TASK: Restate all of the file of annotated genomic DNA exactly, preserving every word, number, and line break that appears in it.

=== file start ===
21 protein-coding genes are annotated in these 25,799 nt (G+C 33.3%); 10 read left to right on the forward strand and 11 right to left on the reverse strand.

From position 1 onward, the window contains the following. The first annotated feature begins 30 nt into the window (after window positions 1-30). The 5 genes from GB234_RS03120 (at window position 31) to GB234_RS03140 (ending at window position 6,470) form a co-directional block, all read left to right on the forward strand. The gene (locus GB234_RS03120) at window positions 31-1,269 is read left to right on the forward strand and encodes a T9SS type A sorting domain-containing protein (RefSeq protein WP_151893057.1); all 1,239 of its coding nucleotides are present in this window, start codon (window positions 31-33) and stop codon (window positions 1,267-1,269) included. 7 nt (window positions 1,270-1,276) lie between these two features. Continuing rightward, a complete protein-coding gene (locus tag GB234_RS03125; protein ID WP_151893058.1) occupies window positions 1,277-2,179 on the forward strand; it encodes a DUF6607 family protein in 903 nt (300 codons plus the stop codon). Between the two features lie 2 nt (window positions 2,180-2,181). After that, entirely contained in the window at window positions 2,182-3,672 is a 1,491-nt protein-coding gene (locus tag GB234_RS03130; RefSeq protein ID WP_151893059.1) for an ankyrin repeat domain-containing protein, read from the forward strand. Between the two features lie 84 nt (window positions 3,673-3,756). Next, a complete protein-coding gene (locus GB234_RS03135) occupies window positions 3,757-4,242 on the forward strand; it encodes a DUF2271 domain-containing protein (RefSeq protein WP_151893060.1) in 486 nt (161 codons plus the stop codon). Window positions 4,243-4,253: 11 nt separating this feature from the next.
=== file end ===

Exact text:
21 protein-coding genes are annotated in these 25,799 nt (G+C 33.3%); 10 read left to right on the forward strand and 11 right to left on the reverse strand.

From position 1 onward, the window contains the following. The first annotated feature begins 30 nt into the window (after window positions 1-30). The 5 genes from GB234_RS03120 (at window position 31) to GB234_RS03140 (ending at window position 6,470) form a co-directional block, all read left to right on the forward strand. The gene (locus GB234_RS03120) at window positions 31-1,269 is read left to right on the forward strand and encodes a T9SS type A sorting domain-containing protein (RefSeq protein WP_151893057.1); all 1,239 of its coding nucleotides are present in this window, start codon (window positions 31-33) and stop codon (window positions 1,267-1,269) included. 7 nt (window positions 1,270-1,276) lie between these two features. Continuing rightward, a complete protein-coding gene (locus tag GB234_RS03125; protein ID WP_151893058.1) occupies window positions 1,277-2,179 on the forward strand; it encodes a DUF6607 family protein in 903 nt (300 codons plus the stop codon). Between the two features lie 2 nt (window positions 2,180-2,181). After that, entirely contained in the window at window positions 2,182-3,672 is a 1,491-nt protein-coding gene (locus tag GB234_RS03130; RefSeq protein ID WP_151893059.1) for an ankyrin repeat domain-containing protein, read from the forward strand. Between the two features lie 84 nt (window positions 3,673-3,756). Next, a complete protein-coding gene (locus GB234_RS03135) occupies window positions 3,757-4,242 on the forward strand; it encodes a DUF2271 domain-containing protein (RefSeq protein WP_151893060.1) in 486 nt (161 codons plus the stop codon). Window positions 4,243-4,253: 11 nt separating this feature from the next.